A medical device developed to treat dysphagia, a common swallowing disorder.
After a stroke, patients often develop dysphagia, a disorder that manifests itself in the loosening of the esophageal muscles. The loosening of these muscles causes the patient to have difficulty swallowing. Generally, the dysphagic patient will aspirate (inhale) liquids when swallowing—that is, s/he is more apt to have liquid go "down the wrong pipe" than non-dysphagic patients.
While the problem may seem like more of a nuisance than a disorder, patients suffering from chronic dysphagia continue to aspirate almost every time they drink something, allowing more and more liquid to become trapped in their lungs. Usually this moisture in the lungs will trigger an infection such as pneumonia, which can complicate matters greatly for the recovering stroke victim.
Studies on dysphagia have shown that if the patient is takes smaller sips when drinking, s/he is less likely to aspirate, but left to their own devices, stroke victims (many of whom have lost some of their motor skills) often have trouble regulating the amount they drink. This is where the Provale Cup comes into play.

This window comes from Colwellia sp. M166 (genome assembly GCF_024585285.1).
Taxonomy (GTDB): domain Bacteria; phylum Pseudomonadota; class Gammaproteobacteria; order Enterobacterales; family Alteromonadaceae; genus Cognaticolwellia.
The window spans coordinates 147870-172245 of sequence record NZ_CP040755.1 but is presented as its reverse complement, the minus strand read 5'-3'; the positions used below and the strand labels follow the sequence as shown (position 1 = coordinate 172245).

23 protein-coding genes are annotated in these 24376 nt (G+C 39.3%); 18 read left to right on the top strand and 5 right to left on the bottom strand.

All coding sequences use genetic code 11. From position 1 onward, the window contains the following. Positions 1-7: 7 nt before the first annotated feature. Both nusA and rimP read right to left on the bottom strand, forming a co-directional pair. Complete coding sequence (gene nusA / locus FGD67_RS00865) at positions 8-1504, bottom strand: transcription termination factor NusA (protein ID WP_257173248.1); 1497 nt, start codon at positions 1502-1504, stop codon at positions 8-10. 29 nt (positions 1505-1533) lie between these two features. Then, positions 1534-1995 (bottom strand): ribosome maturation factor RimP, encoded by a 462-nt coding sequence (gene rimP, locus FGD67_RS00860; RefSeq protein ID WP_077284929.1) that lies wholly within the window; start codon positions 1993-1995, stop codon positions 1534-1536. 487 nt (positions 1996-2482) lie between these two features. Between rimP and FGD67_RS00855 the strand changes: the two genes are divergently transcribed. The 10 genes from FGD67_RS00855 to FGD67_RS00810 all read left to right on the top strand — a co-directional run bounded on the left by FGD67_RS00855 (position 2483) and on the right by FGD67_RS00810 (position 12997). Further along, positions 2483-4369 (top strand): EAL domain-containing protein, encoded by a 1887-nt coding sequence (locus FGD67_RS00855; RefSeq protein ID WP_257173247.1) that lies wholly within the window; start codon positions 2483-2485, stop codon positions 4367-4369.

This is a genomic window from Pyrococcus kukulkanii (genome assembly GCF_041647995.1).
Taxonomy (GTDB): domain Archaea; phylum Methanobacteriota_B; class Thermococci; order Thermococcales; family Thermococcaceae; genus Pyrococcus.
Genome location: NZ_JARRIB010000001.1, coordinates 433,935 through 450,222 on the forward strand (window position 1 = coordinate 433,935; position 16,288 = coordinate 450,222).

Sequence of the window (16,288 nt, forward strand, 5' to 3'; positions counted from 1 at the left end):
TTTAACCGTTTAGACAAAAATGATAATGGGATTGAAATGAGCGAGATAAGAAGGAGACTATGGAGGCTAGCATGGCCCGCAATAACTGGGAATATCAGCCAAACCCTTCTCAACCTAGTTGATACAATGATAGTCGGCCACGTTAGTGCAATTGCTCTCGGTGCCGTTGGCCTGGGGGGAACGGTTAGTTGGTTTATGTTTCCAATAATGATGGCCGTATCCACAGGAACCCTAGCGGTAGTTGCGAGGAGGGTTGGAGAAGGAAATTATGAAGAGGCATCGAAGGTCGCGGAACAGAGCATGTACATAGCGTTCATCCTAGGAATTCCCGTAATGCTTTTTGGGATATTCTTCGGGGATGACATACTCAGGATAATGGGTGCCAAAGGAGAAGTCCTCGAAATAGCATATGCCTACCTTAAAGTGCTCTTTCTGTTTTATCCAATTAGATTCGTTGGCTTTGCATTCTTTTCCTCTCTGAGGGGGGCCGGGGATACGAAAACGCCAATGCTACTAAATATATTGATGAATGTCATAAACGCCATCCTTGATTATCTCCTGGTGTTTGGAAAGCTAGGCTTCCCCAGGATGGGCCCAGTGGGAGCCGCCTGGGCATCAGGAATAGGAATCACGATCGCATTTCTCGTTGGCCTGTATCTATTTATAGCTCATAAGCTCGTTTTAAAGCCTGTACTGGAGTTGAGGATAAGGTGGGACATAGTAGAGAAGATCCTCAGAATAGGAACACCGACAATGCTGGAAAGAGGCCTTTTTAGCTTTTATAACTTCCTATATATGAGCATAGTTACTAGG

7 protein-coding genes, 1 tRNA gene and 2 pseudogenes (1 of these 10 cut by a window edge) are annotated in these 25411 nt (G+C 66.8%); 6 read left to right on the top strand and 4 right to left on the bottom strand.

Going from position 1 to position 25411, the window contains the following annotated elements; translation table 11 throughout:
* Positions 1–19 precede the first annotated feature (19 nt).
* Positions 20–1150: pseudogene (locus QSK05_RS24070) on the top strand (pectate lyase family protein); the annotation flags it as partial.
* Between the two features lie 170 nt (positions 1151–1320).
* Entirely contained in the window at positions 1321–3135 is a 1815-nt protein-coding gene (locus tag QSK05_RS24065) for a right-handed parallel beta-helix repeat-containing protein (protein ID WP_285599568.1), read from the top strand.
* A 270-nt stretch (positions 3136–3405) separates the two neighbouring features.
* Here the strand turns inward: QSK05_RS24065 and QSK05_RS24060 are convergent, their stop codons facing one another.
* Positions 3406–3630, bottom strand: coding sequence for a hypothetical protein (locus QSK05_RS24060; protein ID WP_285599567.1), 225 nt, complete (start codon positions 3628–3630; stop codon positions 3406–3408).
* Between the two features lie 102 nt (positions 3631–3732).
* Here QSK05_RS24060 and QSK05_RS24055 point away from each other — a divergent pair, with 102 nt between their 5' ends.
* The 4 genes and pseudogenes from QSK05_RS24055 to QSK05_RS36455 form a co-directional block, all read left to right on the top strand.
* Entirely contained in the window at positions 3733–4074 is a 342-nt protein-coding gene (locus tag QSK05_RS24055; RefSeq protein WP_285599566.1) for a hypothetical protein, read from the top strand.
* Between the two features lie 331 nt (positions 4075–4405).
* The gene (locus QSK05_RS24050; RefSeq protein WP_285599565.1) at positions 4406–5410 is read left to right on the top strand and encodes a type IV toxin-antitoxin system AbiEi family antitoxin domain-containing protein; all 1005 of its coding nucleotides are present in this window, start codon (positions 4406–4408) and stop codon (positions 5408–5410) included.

The Provale Cup is a limited-flow drinking cup that delivers a fixed amount (5cc) of liquid each time the patient takes a drink. The blue, plastic cups have a broad base to prevent spilling and come complete with two large handles/grips on either side so patients with poor motor coordination can easily grasp and use the product. They are reusable and dishwasher safe.
Developed by Reliant Medical Products (a Birmingham, Alabama firm), the Provale Cup was introduced August 5, 2002, and is available for purchase online at Reliant Medical's website (http://www.reliantmp.com). The device retails through the website for about US$40, though interested parties should check with a healthcare provider, as their insurance policy might cover part of the cost.